A cautionary warning of the quackery route rather than using your GP was the case of one of my brother's using a  chiropractor. For years my brother attended a  chiropractor privately for his back pain. In later life the GP threw the usual pain killers at him and he continued on listening to the quack chiropractor. After pain getting extreme he changed GP and quickly tested for various issues where one confirmed he had bone cancer. A treatable cancer that rarely kills if caught early but sadly it was all to late for him. He went on for two years with the all the usual cancer treatments and even some new ones but died in agony. Stay away from the quacks and seek a decent GP on long term issues, a major job these days with the state of the NHS, chiropractor's are just quackery.

on 08/09/2019

Rob is very right. i wish I never had surgery for my prolapsed disc. I had no advice from any one. For 6 months I kept complaining of severe back pain. I was given Steroid injections in the Facet joint which did no good. Eventually was referred to a Neurologist as I had severe pins and needles in my leg, unable to walk stand or sit. Lying down was the only relief. i was not offered any physio. The Neurologist diagnosed me as having a proplapsed disc and said that the surgery was the only option. When I was opened up, it was discovered that I had the sciatic nerve solidly trapped between L4 and L5 which was freed and I had Hemi Laminectomies, of L4 and L5 bone graft and 2 cages to stabilize the spine. Within 6 months, I had to have another surgery as the surgeon had put one of the 4 screws into my nerve and compressed it. With the result, I had foot drop, pins and needles and constant pain. That was rectified. But alas within a few months my L4 prolapsed followed by L3 and I developed Scoliosis. So another surgery again. Once again, the surgeon did not stretch me enough during stretch test. and only put small rods instead of long ones, and i was twisted back facing the front, but not stood up straight and was still walking bent over to my knees. Yet another surgery to correct my posture. Thus ended up having 5 Spinal surgeries, 2 of which were due to surgeon's errors and I am now riddled with Osteoarthritis in my neck, spine, knees, fingers and wrists. Once you have had surgery to the spine, it is downward spiral from then on. If you can avoid the surgery and go the physical therapy route, one will have a better chance of recovery and normal life. I am now disabled, permanently bent from my back and walking with crutches for the past 6 years.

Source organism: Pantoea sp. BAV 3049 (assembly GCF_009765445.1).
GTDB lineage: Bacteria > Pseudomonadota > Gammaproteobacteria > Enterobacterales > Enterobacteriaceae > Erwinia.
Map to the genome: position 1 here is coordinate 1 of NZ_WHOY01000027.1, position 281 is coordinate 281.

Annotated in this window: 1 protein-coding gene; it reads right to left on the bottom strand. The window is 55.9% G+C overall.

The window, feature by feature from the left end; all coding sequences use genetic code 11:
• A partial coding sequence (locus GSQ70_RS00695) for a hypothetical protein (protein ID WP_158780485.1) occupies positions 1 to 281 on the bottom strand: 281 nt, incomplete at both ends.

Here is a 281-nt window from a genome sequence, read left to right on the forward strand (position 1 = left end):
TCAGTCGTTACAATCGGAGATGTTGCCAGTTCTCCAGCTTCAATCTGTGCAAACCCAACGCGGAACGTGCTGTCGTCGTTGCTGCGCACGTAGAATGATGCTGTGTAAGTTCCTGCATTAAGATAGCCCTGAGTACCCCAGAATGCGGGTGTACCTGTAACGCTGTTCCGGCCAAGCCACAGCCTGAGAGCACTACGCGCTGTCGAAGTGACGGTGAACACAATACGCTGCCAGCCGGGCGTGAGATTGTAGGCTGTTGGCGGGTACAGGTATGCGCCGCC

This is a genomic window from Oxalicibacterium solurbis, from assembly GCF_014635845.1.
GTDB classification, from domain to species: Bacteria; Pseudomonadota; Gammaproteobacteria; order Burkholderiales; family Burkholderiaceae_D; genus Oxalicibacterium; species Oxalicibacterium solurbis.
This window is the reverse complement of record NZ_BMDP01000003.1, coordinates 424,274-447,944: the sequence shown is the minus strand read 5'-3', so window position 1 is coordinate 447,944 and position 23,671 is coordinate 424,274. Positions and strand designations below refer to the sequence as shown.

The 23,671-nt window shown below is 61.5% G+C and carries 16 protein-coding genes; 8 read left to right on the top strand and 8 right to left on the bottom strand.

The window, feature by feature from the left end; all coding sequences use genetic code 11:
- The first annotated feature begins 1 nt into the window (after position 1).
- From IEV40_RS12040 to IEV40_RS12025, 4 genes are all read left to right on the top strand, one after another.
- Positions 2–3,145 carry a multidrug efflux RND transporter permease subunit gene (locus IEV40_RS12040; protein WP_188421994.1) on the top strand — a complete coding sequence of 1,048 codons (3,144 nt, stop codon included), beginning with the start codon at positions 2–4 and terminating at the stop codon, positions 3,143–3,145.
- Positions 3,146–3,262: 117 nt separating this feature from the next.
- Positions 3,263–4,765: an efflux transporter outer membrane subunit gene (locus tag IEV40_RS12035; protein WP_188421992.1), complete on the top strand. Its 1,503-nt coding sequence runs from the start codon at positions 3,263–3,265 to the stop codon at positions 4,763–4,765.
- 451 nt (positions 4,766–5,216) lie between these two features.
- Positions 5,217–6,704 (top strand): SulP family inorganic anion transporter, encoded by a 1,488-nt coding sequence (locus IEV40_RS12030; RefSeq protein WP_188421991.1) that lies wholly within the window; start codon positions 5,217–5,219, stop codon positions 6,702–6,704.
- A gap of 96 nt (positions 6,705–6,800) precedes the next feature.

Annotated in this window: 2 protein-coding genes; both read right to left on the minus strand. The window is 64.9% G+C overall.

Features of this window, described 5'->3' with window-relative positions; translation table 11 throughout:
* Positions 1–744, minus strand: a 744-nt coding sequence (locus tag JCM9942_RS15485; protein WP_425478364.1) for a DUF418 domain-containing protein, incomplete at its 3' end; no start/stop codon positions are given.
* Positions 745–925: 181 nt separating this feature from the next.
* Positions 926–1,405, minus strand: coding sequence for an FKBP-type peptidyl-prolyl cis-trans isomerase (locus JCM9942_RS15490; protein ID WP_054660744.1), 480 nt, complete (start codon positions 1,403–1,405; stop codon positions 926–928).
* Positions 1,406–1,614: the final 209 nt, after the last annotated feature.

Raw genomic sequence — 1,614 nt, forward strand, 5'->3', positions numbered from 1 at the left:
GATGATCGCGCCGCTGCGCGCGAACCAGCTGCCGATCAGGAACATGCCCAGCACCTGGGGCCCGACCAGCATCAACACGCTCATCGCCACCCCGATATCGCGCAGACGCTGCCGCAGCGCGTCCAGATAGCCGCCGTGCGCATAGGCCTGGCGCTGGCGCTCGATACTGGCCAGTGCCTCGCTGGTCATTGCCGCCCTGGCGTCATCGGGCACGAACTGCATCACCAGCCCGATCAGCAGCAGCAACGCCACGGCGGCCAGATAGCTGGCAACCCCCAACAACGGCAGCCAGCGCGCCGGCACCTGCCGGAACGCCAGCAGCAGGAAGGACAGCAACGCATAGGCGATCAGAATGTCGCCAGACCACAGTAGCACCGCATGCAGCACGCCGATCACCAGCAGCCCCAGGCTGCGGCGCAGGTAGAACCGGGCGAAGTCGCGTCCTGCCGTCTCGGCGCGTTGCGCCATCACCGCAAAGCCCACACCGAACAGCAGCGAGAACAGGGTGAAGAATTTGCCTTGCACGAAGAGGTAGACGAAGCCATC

on 10/09/2019

Hello, just wanted to say my doctor sent me to the physiotherapist a few weeks ago. When I was assessed they told me that how much my pain is I have to walk and get out of my wheelchair. Trouble is every time I walk I fall over and the pain gets worse. My arthritis and muscles react against each other to cause my falls. I do go swimming a lot as that’s the best pain relief I find. Trouble then I seem to cease up and can’t move the next day with the pain in my joints and muscles. I do use a tens machine then to try and help but it does not always help. When I get so severe I tend to sleep a lot which I know is not good for me. I do suffer with chronic depression and fatigue as well. The doctor took me of off tramadol painkillers and gave me paracetamol which does not help at all. I am trying to get to see a specialist for the medication but there is a long waiting list in our area. Hopefully I will see someone before the end of the year. Thank you for listening and reading my post. 

on 23/09/2019

The insistence that exercise is the answer to everything has caused me more pain than I can describe. For some reason the fact that I live alone and therefore do everything including the garden is apparently regarded as a sedentary life. Currently my feet are black with bruises from swelling during an extra busy day. To be told that  my pain is purely a function of stress is so clearly ridiculous even though I work hard to keep positive and busy in society. Physical pain is not a weakness, it is often the symptom of an ongoing condition which in my case has been undiagnosed for decades and described as depression. If I had known what was wrong my life would have been so much more productive and balanced.